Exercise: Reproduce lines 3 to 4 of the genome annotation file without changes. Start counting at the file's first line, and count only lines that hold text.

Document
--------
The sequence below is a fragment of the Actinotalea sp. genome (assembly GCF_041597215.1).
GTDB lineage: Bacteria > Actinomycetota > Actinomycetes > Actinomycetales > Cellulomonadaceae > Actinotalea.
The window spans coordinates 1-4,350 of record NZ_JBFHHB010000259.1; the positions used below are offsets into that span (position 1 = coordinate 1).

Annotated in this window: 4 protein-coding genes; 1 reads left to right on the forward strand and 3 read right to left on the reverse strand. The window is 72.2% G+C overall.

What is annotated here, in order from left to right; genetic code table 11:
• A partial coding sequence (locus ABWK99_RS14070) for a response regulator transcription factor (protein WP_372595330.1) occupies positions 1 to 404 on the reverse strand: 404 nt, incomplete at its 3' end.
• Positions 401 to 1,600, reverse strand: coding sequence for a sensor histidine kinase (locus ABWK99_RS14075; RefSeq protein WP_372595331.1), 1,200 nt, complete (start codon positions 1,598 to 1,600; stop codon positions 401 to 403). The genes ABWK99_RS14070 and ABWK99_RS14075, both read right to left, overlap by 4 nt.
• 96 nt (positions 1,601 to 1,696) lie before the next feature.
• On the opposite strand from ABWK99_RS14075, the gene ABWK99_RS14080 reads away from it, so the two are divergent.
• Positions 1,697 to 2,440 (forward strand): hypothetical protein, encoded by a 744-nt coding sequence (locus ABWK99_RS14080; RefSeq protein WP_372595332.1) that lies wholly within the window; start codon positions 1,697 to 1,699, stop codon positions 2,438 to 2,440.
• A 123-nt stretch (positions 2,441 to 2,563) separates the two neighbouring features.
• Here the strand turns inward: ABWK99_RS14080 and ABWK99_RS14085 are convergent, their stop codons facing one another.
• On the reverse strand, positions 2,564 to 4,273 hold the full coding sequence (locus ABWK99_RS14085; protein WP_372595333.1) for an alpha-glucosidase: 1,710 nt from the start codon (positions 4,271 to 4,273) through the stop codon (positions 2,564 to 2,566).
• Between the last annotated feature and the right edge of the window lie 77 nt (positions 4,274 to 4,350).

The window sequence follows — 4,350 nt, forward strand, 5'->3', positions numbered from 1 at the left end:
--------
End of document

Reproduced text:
The window spans coordinates 1-4,350 of record NZ_JBFHHB010000259.1; the positions used below are offsets into that span (position 1 = coordinate 1).

Annotated in this window: 4 protein-coding genes; 1 reads left to right on the forward strand and 3 read right to left on the reverse strand. The window is 72.2% G+C overall.